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My dentist gave me an implant despite knowing there wasn’t enough bone in my jaw.

I had to have a tooth pulled recently, and I felt self-conscious about the gap in my smile. So when my dentist recommended an implant, I agreed. My dentist said that the bone in my jaw was ready for an implant, so we scheduled the procedure. But after the surgery was done, my dentist told me that the bone wasn’t that good after all. He said the implant will be weak, so he now recommends removing the implant and placing a dental bridge to fill in the gap.

Now I’m wondering why my dentist put the implant in if he knew that the bone wasn’t strong enough. I originally wanted an implant instead of a bridge, but I feel like my dentist should have told me it wouldn’t work out. Otherwise, I wouldn’t have wasted $4,000 like this.

Could I get a refund for this?

— Theresa from Seattle

Hi Theresa,

You went through the trauma of losing a tooth and then sacrificed all that time and expense to replace the tooth with an implant, so it’s only natural to be very disappointed when you’re told the implant won’t succeed.

The good news here, however, is that you are probably entitled to a full refund and then some.

We can only say “probably” because we don’t know the full details of your situation. But based upon what you’ve shared with us, it looks like your dentist is responsible for this disappointing outcome.

Here’s why:

1. You have every right to expect a dental implant to support a replacement tooth when your dentist says you are a candidate for an implant. Dental implants have a very high success rate and modern dental technology allows dentists and oral surgeons to precisely plan the outcome of dental implant surgery. But since your dentist placed an implant and realized later that it couldn’t do that for which it was intended (support a replacement tooth), the implant is totally useless and you deserve a refund for it.

2. It seems your dentist demonstrated some clinical negligence by not properly assessing your jawbone before starting the dental implant surgery. Experienced professionals will thoroughly evaluate the quality of the bone tissue before recommending a dental implant procedure. Your dentist either did not use the right diagnostic equipment, did not take enough time to thoroughly examine the bone in your jaw, or lacked the expertise needed to interpret the diagnostic images and determine whether there was enough bone tissue to support an implant.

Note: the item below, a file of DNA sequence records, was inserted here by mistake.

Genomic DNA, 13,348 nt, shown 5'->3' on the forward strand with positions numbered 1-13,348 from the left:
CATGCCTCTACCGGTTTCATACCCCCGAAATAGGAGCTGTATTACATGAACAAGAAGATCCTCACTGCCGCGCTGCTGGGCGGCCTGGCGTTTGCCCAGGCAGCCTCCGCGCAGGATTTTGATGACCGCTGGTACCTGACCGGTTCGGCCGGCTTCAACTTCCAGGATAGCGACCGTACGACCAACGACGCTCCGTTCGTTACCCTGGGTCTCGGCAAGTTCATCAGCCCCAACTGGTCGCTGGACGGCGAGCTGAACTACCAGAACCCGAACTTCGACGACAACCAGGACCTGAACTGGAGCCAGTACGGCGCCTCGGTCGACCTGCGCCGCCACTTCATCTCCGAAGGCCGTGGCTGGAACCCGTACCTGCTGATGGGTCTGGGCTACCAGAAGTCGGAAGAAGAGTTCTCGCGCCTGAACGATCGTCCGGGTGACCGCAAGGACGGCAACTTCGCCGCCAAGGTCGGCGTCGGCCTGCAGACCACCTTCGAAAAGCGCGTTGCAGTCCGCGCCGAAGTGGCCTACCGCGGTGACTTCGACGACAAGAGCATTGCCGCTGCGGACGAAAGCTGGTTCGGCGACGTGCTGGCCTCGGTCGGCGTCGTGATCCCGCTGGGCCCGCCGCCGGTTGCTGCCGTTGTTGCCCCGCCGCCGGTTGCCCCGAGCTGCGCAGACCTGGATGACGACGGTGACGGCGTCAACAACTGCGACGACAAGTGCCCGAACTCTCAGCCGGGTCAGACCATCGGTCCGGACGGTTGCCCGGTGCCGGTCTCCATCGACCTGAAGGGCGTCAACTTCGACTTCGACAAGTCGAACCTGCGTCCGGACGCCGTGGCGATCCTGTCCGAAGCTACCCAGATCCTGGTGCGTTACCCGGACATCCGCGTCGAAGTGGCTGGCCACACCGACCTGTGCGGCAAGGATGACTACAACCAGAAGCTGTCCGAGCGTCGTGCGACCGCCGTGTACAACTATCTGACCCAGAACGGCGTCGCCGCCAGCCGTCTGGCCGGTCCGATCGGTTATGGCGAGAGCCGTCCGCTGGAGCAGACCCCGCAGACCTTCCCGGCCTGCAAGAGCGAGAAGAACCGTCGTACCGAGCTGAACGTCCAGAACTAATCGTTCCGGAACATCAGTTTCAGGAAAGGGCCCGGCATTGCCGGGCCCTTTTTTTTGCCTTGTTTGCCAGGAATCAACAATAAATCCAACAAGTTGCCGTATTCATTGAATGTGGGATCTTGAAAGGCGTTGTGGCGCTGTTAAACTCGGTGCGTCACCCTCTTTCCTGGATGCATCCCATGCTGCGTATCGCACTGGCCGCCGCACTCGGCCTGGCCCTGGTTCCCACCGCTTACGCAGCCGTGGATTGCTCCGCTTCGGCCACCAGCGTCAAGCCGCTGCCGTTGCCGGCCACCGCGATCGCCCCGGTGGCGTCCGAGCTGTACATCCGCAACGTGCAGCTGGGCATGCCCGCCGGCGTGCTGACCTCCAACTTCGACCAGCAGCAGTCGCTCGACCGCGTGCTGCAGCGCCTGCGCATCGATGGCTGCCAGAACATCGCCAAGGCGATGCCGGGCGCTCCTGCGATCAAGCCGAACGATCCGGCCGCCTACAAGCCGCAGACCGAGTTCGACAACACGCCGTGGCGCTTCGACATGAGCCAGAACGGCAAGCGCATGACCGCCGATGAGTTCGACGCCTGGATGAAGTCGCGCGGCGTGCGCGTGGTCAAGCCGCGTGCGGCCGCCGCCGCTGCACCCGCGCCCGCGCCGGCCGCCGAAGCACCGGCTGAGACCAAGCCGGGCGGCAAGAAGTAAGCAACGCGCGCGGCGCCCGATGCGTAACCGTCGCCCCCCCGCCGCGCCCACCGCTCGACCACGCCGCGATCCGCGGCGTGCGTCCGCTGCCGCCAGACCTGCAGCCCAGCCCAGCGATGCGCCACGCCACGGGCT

3. Finally, assuming your dentist did his due diligence while examining your jawbone and was still surprised when he opened up the gums on the day of the surgery, he should not have gone ahead and placed the implant. According to your account, your dentist realized there was not enough bone to support the implant, but he placed it anyway.

So in summary, yes, it looks like you are fully entitled to a full refund for your unsuccessful dental implant.

The good thing is that your dentist sounds like he was being honest with you. Some dentists unethically try to hide a poor implant job by placing a dental crown and then not informing the patient that the implant could fail within a year or two. So there’s a good chance your dentist made a genuine mistake and will work with you to make your situation right again.

Ask your dentist directly for a refund for the failed treatment. If he puts up any resistance or tries to talk you into letting him do a bridge instead, perhaps for a reduced rate or as compensation for the implant, then it’s probably time to start looking for a new dentist.

Also, keep in mind that there’s no need to settle for a bridge. You can always seek a second opinion from a dentist with a more solid reputation for placing dental implants. You might be a candidate for bone grafting to build up the weak spot in your jawbone so that you can get a successful dental implant some day.

This post has been published on behalf of Dr. Heng Lim, an Owasso dentist who places dental implants.